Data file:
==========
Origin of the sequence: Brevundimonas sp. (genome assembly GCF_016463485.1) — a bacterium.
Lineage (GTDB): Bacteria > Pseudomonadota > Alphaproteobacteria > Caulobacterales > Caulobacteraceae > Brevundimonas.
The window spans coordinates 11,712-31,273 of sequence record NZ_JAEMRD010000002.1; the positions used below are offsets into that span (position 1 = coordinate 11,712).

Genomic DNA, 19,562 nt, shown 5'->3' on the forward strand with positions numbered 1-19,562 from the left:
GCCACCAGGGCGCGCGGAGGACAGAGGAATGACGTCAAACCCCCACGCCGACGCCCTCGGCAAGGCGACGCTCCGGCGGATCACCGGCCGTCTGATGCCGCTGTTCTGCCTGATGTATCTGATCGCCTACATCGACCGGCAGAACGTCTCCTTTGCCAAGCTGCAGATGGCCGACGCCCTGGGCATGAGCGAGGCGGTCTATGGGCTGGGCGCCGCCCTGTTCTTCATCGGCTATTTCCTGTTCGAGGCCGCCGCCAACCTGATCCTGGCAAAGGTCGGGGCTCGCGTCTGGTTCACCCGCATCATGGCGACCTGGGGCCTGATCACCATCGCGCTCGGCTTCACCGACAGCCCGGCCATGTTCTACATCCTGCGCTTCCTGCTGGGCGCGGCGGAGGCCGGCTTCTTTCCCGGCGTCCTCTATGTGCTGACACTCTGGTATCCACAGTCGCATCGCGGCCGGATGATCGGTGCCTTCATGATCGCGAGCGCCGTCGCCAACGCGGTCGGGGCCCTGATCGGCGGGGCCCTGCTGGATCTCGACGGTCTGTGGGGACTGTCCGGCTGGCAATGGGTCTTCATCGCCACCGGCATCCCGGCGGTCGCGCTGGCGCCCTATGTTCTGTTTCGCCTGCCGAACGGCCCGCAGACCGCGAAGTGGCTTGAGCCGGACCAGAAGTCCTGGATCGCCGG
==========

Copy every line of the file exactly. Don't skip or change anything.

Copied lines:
Origin of the sequence: Brevundimonas sp. (genome assembly GCF_016463485.1) — a bacterium.
Lineage (GTDB): Bacteria > Pseudomonadota > Alphaproteobacteria > Caulobacterales > Caulobacteraceae > Brevundimonas.
The window spans coordinates 11,712-31,273 of sequence record NZ_JAEMRD010000002.1; the positions used below are offsets into that span (position 1 = coordinate 11,712).

Genomic DNA, 19,562 nt, shown 5'->3' on the forward strand with positions numbered 1-19,562 from the left:
GCCACCAGGGCGCGCGGAGGACAGAGGAATGACGTCAAACCCCCACGCCGACGCCCTCGGCAAGGCGACGCTCCGGCGGATCACCGGCCGTCTGATGCCGCTGTTCTGCCTGATGTATCTGATCGCCTACATCGACCGGCAGAACGTCTCCTTTGCCAAGCTGCAGATGGCCGACGCCCTGGGCATGAGCGAGGCGGTCTATGGGCTGGGCGCCGCCCTGTTCTTCATCGGCTATTTCCTGTTCGAGGCCGCCGCCAACCTGATCCTGGCAAAGGTCGGGGCTCGCGTCTGGTTCACCCGCATCATGGCGACCTGGGGCCTGATCACCATCGCGCTCGGCTTCACCGACAGCCCGGCCATGTTCTACATCCTGCGCTTCCTGCTGGGCGCGGCGGAGGCCGGCTTCTTTCCCGGCGTCCTCTATGTGCTGACACTCTGGTATCCACAGTCGCATCGCGGCCGGATGATCGGTGCCTTCATGATCGCGAGCGCCGTCGCCAACGCGGTCGGGGCCCTGATCGGCGGGGCCCTGCTGGATCTCGACGGTCTGTGGGGACTGTCCGGCTGGCAATGGGTCTTCATCGCCACCGGCATCCCGGCGGTCGCGCTGGCGCCCTATGTTCTGTTTCGCCTGCCGAACGGCCCGCAGACCGCGAAGTGGCTTGAGCCGGACCAGAAGTCCTGGATCGCCGG